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Unread 12-04-2022, 02:43 PM   #1
JackM
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What to do about leaking grout

What (if anything) should I do about this leaking grout on my shower floor? I installed this new glass tile in 2018 as part of a complete bathroom remodel. Used Fusion grout. Now it has started leaking, and because the tiles are see-through glass, you can see the green stuff growing underneath the tiles. Sunlight shines through the tile to cause that green stuff to grow.

Short of completely replacing the shower, which is an expense I'd like to avoid, I wonder what can I do to "fix" this? I guess my options are: 1) apply a sealer and live with the view of the green stuff underneath these tiles, 2) try to replace the areas of tiles/grout that are leaking. Or 3) go full monte and replace the whole damn shower.

Thanks in advance!
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Unread 12-04-2022, 03:10 PM   #2
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Welcome, Jack.

You say you have "leaking grout." Do you have water leaking out of the shower, or are you talking about just leaking under the glass tiles?

How was your shower receptor waterproofed?
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Unread 12-04-2022, 03:12 PM   #3
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Just green under the tiles

I'm not aware of any problem with the waterproofing of the shower. My only complaint is the green smudges under the glass tile.

I don't know how the contractor waterproofed the shower, but it passed inspection at the time. I could ask him....
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Unread 12-04-2022, 03:23 PM   #4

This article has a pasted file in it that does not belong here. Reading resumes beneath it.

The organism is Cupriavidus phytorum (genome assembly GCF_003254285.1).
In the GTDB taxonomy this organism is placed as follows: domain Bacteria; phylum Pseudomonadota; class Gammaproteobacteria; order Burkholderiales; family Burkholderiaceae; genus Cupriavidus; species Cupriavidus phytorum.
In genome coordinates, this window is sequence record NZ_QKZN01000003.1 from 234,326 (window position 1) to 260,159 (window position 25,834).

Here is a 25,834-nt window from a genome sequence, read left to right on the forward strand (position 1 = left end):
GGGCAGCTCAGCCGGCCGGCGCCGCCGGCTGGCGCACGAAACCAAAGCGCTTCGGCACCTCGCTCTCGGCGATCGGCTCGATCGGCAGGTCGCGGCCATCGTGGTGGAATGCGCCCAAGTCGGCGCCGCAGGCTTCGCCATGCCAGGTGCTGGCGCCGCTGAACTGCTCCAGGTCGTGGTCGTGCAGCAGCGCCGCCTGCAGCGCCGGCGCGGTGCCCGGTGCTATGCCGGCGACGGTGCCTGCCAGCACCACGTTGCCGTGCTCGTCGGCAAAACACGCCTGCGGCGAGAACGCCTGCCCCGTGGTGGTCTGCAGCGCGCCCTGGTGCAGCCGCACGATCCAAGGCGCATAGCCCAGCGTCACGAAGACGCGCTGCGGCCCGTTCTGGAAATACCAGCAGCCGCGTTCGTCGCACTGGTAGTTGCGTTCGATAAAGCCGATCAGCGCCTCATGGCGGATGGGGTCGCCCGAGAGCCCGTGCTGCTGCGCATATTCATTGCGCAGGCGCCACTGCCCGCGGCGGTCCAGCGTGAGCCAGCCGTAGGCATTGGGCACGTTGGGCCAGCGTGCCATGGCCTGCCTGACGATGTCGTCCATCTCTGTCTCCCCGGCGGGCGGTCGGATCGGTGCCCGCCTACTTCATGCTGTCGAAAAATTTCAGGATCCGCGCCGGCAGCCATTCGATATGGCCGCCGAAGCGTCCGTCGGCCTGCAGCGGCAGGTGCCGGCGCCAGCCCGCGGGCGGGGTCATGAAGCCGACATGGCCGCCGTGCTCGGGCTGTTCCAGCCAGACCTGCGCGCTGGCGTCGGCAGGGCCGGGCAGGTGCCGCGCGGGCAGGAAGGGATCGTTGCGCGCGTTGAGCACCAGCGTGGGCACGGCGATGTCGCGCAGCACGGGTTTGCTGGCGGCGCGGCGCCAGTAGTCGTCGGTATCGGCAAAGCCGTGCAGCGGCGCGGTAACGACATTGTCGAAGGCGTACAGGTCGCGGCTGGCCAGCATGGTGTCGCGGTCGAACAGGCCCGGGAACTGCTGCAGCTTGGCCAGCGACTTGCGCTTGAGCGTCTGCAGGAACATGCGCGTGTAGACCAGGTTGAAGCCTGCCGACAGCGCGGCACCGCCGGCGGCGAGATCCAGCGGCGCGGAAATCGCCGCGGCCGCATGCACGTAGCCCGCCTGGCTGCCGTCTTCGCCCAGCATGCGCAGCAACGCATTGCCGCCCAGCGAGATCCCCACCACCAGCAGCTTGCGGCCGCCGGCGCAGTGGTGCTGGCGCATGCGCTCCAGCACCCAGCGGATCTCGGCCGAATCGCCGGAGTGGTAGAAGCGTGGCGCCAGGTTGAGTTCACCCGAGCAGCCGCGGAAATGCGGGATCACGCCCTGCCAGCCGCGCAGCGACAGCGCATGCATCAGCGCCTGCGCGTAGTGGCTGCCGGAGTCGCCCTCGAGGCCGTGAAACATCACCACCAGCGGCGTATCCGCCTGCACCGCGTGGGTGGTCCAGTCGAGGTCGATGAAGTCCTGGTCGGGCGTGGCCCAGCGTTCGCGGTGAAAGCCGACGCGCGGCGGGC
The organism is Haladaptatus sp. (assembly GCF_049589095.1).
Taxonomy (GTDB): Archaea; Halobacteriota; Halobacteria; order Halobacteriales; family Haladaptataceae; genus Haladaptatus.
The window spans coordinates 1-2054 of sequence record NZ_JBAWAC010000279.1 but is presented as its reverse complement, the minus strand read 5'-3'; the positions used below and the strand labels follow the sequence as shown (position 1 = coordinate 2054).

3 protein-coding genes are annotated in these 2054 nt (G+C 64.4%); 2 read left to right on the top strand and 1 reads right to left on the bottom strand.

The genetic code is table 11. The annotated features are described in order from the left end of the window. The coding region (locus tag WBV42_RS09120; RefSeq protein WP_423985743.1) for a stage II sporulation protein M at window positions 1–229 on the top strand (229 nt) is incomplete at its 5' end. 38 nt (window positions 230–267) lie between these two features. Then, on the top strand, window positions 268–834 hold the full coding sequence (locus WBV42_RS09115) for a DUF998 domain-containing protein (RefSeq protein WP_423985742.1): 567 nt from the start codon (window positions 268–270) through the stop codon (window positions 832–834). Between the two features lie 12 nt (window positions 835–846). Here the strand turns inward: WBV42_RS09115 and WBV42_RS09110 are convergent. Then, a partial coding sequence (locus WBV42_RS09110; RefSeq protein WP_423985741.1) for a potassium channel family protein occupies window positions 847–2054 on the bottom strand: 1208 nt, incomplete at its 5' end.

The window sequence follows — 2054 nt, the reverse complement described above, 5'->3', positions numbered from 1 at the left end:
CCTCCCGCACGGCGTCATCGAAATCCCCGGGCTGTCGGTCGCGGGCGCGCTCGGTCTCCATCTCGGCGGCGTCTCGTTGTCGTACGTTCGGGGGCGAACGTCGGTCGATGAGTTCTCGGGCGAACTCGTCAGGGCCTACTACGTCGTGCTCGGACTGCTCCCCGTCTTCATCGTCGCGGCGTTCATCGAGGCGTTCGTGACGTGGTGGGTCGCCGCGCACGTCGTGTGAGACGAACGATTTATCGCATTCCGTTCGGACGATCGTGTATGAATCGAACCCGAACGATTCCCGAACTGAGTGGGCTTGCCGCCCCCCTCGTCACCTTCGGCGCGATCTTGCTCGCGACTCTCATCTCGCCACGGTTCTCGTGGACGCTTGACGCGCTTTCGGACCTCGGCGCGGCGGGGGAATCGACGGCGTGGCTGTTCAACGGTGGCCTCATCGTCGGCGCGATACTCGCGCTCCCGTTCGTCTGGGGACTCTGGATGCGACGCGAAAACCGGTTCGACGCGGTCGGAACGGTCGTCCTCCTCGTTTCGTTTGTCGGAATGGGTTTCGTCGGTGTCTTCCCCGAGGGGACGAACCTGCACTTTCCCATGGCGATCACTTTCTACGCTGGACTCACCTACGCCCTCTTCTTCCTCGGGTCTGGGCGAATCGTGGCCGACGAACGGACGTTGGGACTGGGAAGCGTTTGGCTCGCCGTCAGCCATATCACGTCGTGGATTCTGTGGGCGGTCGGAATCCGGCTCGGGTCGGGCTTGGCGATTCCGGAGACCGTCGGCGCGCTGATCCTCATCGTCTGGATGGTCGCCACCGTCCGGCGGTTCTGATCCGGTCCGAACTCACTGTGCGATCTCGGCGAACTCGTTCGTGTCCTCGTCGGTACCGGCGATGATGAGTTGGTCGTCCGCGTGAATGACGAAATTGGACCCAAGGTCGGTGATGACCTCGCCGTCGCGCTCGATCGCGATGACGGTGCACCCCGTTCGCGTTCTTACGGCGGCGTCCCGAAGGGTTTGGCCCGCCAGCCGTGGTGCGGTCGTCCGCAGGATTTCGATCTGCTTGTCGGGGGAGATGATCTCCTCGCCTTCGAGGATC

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I would also ask him what adhesive he used to stick the tiles. Replacing the tiles would be more risky if he used a surface applied membrane. That's why Cx asked about the waterproofing method.
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Unread 12-04-2022, 04:08 PM   #5
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FWIW, cement-based grout is not waterproof even after it is sealed.

I'm not positive, but it looks like the cracks are from movement rather than shrinkage or faults in the install. Grout is often weaker than the tiles, so it shows up there first.

Are the striations in the glass, or an artifact of the installation?
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Unread 12-04-2022, 04:13 PM   #6
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The striations are in the glass tiles.
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Unread 12-04-2022, 09:15 PM   #7
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The tiles are set on thinset which is on top of a PVC membrane which is on top of sloped foam wedges manufactured by QuickdrainUSA. The shower has a linear drain.

I think I'm learning that the see-through tiles were a bad choiceh. So I think my options are:

1) Live with the green slime, which will surely grow more pervasive over time.

2) Apply sealer every 3 months to try to keep the amount of water seeping under the tiles minimal.

3) Replace all the tiles with opaque tiles

Is that about right?
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Unread 12-04-2022, 09:37 PM   #8
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Quote:
Originally Posted by Jack
...thinset which is on top of a PVC membrane which is on top of sloped foam wedges manufactured by QuickdrainUSA.
That's unlikely, jack. If you bonded your tiles directly to the waterproofing membrane you used, it wasn't PVC. Was there a second layer of a dry-pack mortar on top of the PVC liner and your tiles were bonded to that, perhaps? Or something other than a PVC material was bonded to the "foam wedges" to which your tiles were directly bonded?